Injured cyclist gets driving ban for breaking red light
A cyclist who broke a red light and seriously injured himself when he smashed into a car has been banned from driving a car for a year, in a ruling described as "highly unusual" by the author of the acknowledged bible on road-traffic law in Ireland.
The ruling has also been described as "unprecedented" by an organisation representing cyclists.
"It will serve as a warning. I don't think that most cyclists around the country realise they could lose their driving licence if they break the law when on a bike. Cyclists must realise that a bicycle is a vehicle under the terms of the Road Traffic Act," said Mike McKillen, chairman of cyclists.ie -- the umbrella group of biking organisations around the country.
John Cully, 38, of Pleasant Street, Dublin, was convicted after he cycled through a red light on New Street in Dublin 8, moments before crashing into a Volkswagen Jetta car driven by a Dublin woman, Paula McCormack.
Mr Cully smashed through the windscreen of the car and is still recovering from injuries to his arm.
An independent witness told the Dublin District Court last week that Ms McCormack had a green light when she proceeded through the junction. Mr Cully was banned from driving for a year because there is no provision for cycling disqualifications in the Road Traffic Act.
The court was also told Mr Cully had not been wearing a reflective jacket, though he claimed in court that his high visibility clothing was removed by medics or ambulance crew when he was taken to hospital.
After the case, Mr Cully, originally from Ballyfermot, Dublin, said he intended to appeal both his sentence and conviction. He told the Sunday Independent that he had no previous history involving accidents, though he admitted he is a former drug addict and has served 10 years in prison. "I couldn't possibly have run the red light. I was cycling in rush-hour traffic and if I ran the red light I would have been squashed by on-coming traffic," he added.
He remembers little about the accident and is still coming to terms with his injuries. "The woman put her coat across me and her daughter was holding my hand and trying to talk to me.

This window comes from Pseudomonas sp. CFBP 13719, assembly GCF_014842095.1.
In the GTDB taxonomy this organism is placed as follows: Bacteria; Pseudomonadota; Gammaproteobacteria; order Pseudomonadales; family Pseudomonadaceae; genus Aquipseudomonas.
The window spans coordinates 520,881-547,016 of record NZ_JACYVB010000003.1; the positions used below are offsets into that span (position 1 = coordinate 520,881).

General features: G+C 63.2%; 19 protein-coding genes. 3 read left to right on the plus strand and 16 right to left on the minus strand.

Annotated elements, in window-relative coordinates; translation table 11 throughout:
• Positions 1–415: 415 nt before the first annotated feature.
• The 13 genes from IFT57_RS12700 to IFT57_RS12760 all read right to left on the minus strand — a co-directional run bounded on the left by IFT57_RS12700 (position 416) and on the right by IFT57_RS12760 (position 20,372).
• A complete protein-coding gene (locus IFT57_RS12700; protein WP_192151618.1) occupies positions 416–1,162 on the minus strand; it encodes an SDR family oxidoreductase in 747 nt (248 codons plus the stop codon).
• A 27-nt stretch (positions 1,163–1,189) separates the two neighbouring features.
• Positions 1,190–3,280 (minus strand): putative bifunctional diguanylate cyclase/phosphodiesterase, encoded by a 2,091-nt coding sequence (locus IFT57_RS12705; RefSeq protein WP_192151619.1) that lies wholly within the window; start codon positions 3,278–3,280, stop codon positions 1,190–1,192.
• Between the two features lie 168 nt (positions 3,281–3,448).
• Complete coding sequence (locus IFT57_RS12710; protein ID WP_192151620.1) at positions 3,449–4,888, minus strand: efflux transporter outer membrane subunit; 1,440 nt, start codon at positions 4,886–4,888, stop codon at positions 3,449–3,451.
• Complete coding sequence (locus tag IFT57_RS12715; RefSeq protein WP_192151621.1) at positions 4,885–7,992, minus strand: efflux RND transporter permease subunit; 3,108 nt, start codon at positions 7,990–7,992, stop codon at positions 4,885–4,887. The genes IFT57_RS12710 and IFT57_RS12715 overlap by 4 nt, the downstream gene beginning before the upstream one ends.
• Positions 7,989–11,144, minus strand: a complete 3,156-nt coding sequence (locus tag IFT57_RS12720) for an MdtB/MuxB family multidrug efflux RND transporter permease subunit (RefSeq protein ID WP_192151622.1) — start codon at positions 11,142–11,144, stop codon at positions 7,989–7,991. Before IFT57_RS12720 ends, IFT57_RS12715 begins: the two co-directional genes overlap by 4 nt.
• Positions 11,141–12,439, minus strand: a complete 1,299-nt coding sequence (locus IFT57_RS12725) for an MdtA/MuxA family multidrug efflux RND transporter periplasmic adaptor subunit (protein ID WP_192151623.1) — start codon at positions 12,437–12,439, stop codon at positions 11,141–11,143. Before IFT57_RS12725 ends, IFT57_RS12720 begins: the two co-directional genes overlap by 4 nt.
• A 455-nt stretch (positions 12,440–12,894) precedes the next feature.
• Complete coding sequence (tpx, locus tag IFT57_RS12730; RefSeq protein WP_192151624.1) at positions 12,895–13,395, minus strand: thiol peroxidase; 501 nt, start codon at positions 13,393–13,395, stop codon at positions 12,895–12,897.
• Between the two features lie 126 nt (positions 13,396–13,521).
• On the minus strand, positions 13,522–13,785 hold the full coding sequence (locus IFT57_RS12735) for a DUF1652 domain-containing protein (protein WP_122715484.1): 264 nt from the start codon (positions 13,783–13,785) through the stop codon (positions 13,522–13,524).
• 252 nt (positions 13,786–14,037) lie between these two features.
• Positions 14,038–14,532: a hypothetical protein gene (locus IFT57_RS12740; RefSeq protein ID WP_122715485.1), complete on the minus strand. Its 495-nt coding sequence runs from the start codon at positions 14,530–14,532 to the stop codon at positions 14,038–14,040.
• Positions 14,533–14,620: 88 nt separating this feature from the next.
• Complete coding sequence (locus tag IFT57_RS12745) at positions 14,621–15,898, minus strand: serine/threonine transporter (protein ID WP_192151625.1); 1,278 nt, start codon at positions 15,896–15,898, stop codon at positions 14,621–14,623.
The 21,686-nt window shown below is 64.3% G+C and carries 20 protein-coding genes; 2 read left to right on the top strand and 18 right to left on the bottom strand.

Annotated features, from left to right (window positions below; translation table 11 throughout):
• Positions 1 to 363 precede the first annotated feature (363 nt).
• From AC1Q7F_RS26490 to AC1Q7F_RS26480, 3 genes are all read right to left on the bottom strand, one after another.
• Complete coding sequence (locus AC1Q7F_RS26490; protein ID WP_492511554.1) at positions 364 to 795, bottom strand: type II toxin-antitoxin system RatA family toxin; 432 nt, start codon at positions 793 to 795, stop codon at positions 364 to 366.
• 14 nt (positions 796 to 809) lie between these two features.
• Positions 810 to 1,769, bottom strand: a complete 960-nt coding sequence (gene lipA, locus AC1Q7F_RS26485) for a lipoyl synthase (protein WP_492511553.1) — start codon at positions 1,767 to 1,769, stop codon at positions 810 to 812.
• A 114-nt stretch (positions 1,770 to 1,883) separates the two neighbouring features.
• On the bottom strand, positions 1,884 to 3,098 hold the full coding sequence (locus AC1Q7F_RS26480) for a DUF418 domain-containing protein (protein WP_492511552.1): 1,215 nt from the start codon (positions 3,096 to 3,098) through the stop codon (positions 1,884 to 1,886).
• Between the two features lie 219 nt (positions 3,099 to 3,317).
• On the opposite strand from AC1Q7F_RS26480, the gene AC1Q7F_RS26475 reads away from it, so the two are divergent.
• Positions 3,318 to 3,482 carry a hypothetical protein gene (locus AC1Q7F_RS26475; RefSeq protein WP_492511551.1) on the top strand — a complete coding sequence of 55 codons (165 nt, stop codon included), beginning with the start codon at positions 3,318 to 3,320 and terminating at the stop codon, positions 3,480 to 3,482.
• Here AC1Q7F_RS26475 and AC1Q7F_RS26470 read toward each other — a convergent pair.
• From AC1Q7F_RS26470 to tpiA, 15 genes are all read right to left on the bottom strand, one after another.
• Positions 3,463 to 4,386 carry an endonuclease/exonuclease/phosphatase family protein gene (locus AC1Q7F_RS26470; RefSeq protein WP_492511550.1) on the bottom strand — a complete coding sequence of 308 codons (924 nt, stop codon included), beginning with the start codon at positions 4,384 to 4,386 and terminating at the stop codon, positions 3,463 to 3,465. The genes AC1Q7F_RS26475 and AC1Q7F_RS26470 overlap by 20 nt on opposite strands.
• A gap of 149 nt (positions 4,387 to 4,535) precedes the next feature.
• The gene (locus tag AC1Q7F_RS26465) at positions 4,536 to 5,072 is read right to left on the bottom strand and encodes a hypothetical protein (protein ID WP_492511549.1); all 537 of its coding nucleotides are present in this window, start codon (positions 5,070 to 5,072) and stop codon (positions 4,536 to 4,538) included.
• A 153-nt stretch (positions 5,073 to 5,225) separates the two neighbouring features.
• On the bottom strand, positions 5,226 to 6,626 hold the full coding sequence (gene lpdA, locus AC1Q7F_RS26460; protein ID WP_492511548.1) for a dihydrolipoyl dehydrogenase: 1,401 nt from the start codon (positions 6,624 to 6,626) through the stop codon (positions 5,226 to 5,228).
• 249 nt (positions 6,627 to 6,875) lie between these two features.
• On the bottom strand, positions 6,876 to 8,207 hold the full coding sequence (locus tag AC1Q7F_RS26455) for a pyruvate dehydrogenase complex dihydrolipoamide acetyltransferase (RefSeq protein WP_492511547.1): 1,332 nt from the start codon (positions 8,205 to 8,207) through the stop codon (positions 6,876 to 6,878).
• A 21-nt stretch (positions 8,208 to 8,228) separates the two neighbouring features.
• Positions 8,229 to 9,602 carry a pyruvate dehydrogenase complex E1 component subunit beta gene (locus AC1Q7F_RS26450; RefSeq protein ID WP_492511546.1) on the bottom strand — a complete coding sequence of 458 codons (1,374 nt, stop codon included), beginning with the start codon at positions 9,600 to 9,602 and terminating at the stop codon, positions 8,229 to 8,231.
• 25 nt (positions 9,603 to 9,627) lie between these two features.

"All I really remember vividly is the car hitting me and everything after that is a blur. I'm completely unable to lift anything heavy with my left arm. Doctors believe my arm will be permanently injured. I have received absolutely no compensation for my accident, and chances are I will never cycle again".
He said he was shocked at the driving ban.
"I don't have a car and I do not drive but due to the court ruling even if I wanted to I couldn't" says John.
"I spoke to a barrister friend of mine and he says that this is the most ridiculous case he has ever heard of. I'm going to appeal," he added.
But Robert Pierse, the author of Road Traffic Law in Ireland, which is now in its fourth edition and a required source for lawyers involved in road traffic cases, said the judge was perfectly entitled to impose a driving ban for a cycling offence.
Mr Pierse added: "It is highly unusual but legal. Road traffic law in Ireland is very complex, with 12 or 13 acts and more than 400 regulations. The whole area is badly in need of consolidation and I understand that a bill is due to come before the Dail to do just that -- when they get around to it."
Mr Pierse, who at 73 remains a highly regarded consultant at Pierse & Fitzgibbon Solicitors in Listowel -- the firm he established in 1962, operating from his mother's converted hen house -- said that he had not come across any previous cases where a cycling offence led to a driving ban.
He recommended that people read his 1,400 page book on road traffic law in Ireland for reference. "It's cheaper than sleeping pills," he added.